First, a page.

Antares Rocket Launch from Wallops Island, VA,
sending the Cygnus Cargo Spacecraft to the ISS
Monday Morning, May 21, 2018
After being scrubbed due to poor weather on May 20, 2018, an Antares rocket propelling Orbital ATK's Cygnus OA-9 cargo spacecraft to the International Space Station (ISS) was launched on Monday, May 21, 2018, at 4:44 am EDT (the end of a 5-minute window that opened at 4:39 am). However, it was generally cloudy at my observing location, the street in front of my Maple Shade, NJ, home about 150 miles north of the Wallops Island, VA, launch site.
Leading up to liftoff, I was watching the launch pad on NASA TV (I was having trouble with the video on the new Wallops launch status page). Based on accurate current time, it appeared the on-screen countdown clock was a minute slow, and since it would take a minute or two for the rocket to appear from my distance, I stepped outside at 4:44 am, accurate local time. Unfortunately, it was generally cloudy and I saw nothing.
The previous Antares launch from Wallops on November 12, 2017, was not visible from this area due to clouds. The launch before that on October 17, 2016, was visible in a dark evening sky. I watched it from Borton Landing Rd in Moorestown, NJ. The first stage rocket exhaust was distinctly reddish in color (its movement separated it from the red warning lights on antennae at the nearby Lockheed-Martin complex). After a lull, the second stage rocket exhaust appeared; it was white in color. Both stages showed plumes with 16x70 binoculars, but the second looked particularly impressive.
Back to the morning of May 21, 2018. I was ready to give up and head back inside, when suddenly, a bright white cloud appeared in the southeast, about 10° altitude. It was around 2 to 3° in extent (somewhat like this launch photo at Spaceweather.com), and with 15x56 binoculars, showed some streaks along the rocket's expected path (largely horizontal at this point). The bright area only lasted about 10 to 15 seconds, and during this brief time, a bright white dot appeared in the plume and fell behind to the right. The white color would certainly indicate it was the second stage, so I suspect that based on the time, I saw the second stage igniting after the lull from the first stage — and luckily, it was at a small break in the clouds. Not as impressive as the entire ascent would have been, but at least I saw something.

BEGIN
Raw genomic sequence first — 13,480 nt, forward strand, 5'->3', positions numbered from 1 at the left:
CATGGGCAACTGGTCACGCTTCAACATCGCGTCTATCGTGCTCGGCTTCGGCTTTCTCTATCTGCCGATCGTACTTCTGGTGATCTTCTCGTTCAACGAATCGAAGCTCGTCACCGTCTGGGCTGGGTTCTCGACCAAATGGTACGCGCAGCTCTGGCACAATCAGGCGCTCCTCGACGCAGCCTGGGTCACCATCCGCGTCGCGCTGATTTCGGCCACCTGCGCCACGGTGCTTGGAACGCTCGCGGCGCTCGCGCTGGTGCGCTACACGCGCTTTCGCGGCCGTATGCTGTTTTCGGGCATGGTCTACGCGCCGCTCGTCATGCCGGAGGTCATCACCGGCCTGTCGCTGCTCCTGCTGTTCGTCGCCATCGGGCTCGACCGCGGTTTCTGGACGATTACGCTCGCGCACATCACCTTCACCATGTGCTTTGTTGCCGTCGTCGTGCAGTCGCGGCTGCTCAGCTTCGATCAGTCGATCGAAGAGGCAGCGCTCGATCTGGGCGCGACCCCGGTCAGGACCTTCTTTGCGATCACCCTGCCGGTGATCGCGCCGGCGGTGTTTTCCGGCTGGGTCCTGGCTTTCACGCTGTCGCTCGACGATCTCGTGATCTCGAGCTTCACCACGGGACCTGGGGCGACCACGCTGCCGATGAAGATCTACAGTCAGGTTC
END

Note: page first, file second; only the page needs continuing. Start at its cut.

On Sunday night, May 20-21, leading up to Monday morning's launch, there were five (5) visible passes of the ISS, the destination of the Cygnus spacecraft, if weather permitted. I saw the first one that peaked at 9:46 pm EDT (high and bright). The second that peaked at 11:23 pm was clouded out. I saw the third that peaked at 1:00 am through thin clouds, skipped the fourth that peaked at 2:38 am, then finally, saw the fifth pass that peaked at 4:15 am, about half an hour before the Antares launch. The three passes observed were seen with unaided eyes. This week, we were in a period when the orientation of the earth and the ISS's orbit allowed multiple sightings in a given night. See this Bob King article at Sky & Telescope online.
Here are a couple of Wallops Island links...
Wallops Home Page
Wallops Launch Status Page
Update: On June 6, 2018, Orbital ATK was acquired by Northrop Grumman. On July 13, the HaloSat cube-sat carried to the International Space Station by the Cygnus OA-9 was released into orbit on a mission to look for the missing half of the universe's baryonic matter. On July 10, Cygnus performed a successful re-boost of the ISS's orbit, and on July 15, the Cygnus cargo craft departed the ISS.
SJAstro Home Page.
Last Update: Wednesday, July 25, 2018 at 08:46 PM Eastern Time